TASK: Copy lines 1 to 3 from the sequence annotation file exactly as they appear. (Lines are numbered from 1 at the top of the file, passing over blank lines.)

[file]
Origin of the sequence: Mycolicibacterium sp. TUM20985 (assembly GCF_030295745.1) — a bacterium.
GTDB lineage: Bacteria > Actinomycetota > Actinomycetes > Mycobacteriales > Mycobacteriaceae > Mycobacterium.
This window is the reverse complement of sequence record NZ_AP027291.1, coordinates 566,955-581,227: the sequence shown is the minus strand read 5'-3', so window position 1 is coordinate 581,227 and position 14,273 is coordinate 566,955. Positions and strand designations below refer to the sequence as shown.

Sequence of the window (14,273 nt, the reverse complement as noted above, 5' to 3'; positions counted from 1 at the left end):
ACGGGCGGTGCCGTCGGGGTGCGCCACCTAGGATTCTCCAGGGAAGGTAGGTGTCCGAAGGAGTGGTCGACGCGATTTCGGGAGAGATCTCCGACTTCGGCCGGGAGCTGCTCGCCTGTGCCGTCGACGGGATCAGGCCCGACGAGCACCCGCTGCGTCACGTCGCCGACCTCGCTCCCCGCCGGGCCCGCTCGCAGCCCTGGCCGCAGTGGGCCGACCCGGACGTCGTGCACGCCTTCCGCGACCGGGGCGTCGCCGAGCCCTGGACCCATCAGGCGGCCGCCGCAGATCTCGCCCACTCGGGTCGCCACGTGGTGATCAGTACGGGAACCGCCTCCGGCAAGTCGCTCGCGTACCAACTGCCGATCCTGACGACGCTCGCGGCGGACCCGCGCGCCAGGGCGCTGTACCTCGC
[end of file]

Origin of the sequence: Mycolicibacterium sp. TUM20985 (assembly GCF_030295745.1) — a bacterium.
GTDB lineage: Bacteria > Actinomycetota > Actinomycetes > Mycobacteriales > Mycobacteriaceae > Mycobacterium.
This window is the reverse complement of sequence record NZ_AP027291.1, coordinates 566,955-581,227: the sequence shown is the minus strand read 5'-3', so window position 1 is coordinate 581,227 and position 14,273 is coordinate 566,955. Positions and strand designations below refer to the sequence as shown.